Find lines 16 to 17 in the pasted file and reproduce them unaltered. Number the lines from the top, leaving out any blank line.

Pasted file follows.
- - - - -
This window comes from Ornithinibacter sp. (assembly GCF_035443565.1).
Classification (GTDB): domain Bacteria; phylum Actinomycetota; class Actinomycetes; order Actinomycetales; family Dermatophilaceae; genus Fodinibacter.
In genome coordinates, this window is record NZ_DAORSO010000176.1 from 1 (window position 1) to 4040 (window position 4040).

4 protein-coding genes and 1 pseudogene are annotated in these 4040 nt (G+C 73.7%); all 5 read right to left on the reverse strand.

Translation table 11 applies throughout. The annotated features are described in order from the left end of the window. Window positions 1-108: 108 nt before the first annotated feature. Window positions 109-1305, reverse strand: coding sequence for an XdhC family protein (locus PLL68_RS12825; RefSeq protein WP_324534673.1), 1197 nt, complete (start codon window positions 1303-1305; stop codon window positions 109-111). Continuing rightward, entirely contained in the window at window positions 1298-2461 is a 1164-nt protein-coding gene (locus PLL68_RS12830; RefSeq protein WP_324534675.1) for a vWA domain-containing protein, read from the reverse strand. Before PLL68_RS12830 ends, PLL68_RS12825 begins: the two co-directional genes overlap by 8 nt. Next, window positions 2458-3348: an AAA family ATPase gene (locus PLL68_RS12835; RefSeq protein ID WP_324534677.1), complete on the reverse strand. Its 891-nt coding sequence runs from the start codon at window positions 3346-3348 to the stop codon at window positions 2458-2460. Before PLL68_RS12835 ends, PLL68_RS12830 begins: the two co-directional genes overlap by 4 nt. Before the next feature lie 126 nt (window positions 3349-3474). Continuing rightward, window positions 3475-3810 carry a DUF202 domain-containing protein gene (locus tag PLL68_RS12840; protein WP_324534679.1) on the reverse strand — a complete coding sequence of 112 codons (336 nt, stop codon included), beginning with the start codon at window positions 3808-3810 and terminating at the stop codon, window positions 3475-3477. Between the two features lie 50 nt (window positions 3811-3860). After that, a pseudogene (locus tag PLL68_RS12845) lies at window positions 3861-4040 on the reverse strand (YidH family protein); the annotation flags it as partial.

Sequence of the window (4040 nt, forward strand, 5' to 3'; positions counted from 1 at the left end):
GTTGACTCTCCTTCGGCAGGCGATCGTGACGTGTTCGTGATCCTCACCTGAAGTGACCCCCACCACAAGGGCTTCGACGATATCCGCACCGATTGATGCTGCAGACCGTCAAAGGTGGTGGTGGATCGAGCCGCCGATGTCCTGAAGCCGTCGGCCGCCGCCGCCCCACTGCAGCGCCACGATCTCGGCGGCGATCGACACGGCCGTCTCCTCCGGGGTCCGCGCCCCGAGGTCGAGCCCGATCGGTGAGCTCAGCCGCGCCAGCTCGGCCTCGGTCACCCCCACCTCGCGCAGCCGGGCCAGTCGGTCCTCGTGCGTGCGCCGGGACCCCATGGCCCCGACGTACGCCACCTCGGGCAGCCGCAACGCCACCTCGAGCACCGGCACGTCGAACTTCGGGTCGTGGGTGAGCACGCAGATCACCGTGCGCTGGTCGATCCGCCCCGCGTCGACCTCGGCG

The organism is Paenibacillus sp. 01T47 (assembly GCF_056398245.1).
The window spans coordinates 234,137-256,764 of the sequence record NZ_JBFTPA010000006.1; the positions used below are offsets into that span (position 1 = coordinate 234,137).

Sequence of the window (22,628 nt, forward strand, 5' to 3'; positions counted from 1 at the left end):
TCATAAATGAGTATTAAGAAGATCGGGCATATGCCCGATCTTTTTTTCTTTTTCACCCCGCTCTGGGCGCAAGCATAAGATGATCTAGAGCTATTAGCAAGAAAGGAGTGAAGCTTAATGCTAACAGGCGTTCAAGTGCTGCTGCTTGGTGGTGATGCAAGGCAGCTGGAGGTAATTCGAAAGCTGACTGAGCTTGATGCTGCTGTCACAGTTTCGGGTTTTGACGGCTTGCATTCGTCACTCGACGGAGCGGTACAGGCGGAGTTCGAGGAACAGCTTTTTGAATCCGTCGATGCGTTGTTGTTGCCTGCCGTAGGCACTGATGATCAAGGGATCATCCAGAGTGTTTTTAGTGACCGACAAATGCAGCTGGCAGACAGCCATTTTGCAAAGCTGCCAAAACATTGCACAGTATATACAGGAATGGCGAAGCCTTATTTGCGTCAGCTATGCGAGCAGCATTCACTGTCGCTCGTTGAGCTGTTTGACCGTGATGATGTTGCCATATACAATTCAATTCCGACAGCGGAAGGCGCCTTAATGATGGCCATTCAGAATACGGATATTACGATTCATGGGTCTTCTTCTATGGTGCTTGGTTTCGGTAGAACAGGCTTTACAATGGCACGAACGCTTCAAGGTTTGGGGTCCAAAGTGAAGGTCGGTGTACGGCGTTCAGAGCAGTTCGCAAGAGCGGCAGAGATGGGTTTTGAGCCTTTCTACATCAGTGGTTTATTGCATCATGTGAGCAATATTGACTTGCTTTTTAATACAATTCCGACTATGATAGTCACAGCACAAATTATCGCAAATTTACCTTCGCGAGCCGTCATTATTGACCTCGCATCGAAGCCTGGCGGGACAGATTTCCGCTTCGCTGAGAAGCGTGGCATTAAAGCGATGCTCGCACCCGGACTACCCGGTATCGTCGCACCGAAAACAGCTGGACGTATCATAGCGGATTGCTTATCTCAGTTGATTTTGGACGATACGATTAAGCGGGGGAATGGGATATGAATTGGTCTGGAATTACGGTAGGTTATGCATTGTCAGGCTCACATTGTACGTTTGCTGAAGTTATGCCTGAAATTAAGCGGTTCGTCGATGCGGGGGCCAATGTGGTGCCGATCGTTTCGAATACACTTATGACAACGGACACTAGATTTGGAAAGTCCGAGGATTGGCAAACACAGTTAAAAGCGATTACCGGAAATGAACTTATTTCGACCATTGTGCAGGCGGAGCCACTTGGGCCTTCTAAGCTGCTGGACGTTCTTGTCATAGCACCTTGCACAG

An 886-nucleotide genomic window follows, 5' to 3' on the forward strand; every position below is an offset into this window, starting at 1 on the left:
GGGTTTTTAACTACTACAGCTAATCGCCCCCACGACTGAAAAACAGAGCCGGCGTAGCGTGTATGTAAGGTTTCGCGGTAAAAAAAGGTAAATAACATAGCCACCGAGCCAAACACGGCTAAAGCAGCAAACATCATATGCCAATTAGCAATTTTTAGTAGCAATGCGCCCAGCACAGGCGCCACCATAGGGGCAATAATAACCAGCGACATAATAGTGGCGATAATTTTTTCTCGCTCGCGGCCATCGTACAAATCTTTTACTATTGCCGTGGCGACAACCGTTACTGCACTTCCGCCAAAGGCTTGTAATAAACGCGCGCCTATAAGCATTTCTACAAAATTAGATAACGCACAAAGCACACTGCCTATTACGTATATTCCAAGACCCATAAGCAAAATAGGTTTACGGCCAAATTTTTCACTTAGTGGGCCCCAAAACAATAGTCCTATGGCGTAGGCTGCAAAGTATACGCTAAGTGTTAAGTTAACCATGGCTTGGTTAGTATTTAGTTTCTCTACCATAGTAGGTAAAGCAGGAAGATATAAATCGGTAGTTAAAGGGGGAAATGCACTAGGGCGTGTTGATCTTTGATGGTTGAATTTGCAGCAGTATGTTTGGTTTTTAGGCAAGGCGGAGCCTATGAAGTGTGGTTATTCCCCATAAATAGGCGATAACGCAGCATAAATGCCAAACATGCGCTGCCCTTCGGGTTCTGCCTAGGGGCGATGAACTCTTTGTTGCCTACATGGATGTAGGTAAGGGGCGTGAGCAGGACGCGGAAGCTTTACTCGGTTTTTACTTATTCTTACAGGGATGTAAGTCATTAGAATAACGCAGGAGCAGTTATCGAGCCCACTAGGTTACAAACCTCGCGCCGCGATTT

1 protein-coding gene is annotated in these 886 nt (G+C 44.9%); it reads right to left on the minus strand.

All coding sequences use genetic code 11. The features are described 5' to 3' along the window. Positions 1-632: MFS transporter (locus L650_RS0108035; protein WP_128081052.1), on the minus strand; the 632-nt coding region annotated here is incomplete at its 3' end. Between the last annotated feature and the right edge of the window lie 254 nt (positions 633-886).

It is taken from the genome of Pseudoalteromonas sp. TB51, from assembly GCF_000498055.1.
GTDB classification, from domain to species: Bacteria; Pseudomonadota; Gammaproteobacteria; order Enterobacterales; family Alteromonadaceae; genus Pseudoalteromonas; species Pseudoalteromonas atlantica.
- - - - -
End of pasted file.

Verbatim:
It is taken from the genome of Pseudoalteromonas sp. TB51, from assembly GCF_000498055.1.
GTDB classification, from domain to species: Bacteria; Pseudomonadota; Gammaproteobacteria; order Enterobacterales; family Alteromonadaceae; genus Pseudoalteromonas; species Pseudoalteromonas atlantica.